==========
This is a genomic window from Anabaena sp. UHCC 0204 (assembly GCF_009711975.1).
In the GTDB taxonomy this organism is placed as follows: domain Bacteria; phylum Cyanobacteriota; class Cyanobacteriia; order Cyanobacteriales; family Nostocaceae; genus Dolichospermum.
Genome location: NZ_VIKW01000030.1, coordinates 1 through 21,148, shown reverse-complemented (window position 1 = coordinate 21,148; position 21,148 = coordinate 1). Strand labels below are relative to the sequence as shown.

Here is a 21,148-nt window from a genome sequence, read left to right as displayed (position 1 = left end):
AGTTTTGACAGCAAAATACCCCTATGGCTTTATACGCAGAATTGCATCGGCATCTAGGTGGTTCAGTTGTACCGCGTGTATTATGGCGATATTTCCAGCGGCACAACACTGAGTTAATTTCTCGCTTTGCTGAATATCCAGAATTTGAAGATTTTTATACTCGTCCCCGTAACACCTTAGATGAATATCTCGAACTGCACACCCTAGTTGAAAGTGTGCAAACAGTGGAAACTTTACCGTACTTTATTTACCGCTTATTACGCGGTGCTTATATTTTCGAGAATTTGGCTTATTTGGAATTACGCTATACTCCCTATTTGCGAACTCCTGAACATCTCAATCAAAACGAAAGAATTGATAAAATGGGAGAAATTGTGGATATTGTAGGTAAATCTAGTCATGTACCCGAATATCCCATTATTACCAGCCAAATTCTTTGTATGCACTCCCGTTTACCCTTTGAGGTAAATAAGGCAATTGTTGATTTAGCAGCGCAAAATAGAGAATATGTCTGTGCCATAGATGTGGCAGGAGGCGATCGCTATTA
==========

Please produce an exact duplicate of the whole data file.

This is a genomic window from Anabaena sp. UHCC 0204 (assembly GCF_009711975.1).
In the GTDB taxonomy this organism is placed as follows: domain Bacteria; phylum Cyanobacteriota; class Cyanobacteriia; order Cyanobacteriales; family Nostocaceae; genus Dolichospermum.
Genome location: NZ_VIKW01000030.1, coordinates 1 through 21,148, shown reverse-complemented (window position 1 = coordinate 21,148; position 21,148 = coordinate 1). Strand labels below are relative to the sequence as shown.

Here is a 21,148-nt window from a genome sequence, read left to right as displayed (position 1 = left end):
AGTTTTGACAGCAAAATACCCCTATGGCTTTATACGCAGAATTGCATCGGCATCTAGGTGGTTCAGTTGTACCGCGTGTATTATGGCGATATTTCCAGCGGCACAACACTGAGTTAATTTCTCGCTTTGCTGAATATCCAGAATTTGAAGATTTTTATACTCGTCCCCGTAACACCTTAGATGAATATCTCGAACTGCACACCCTAGTTGAAAGTGTGCAAACAGTGGAAACTTTACCGTACTTTATTTACCGCTTATTACGCGGTGCTTATATTTTCGAGAATTTGGCTTATTTGGAATTACGCTATACTCCCTATTTGCGAACTCCTGAACATCTCAATCAAAACGAAAGAATTGATAAAATGGGAGAAATTGTGGATATTGTAGGTAAATCTAGTCATGTACCCGAATATCCCATTATTACCAGCCAAATTCTTTGTATGCACTCCCGTTTACCCTTTGAGGTAAATAAGGCAATTGTTGATTTAGCAGCGCAAAATAGAGAATATGTCTGTGCCATAGATGTGGCAGGAGGCGATCGCTATTA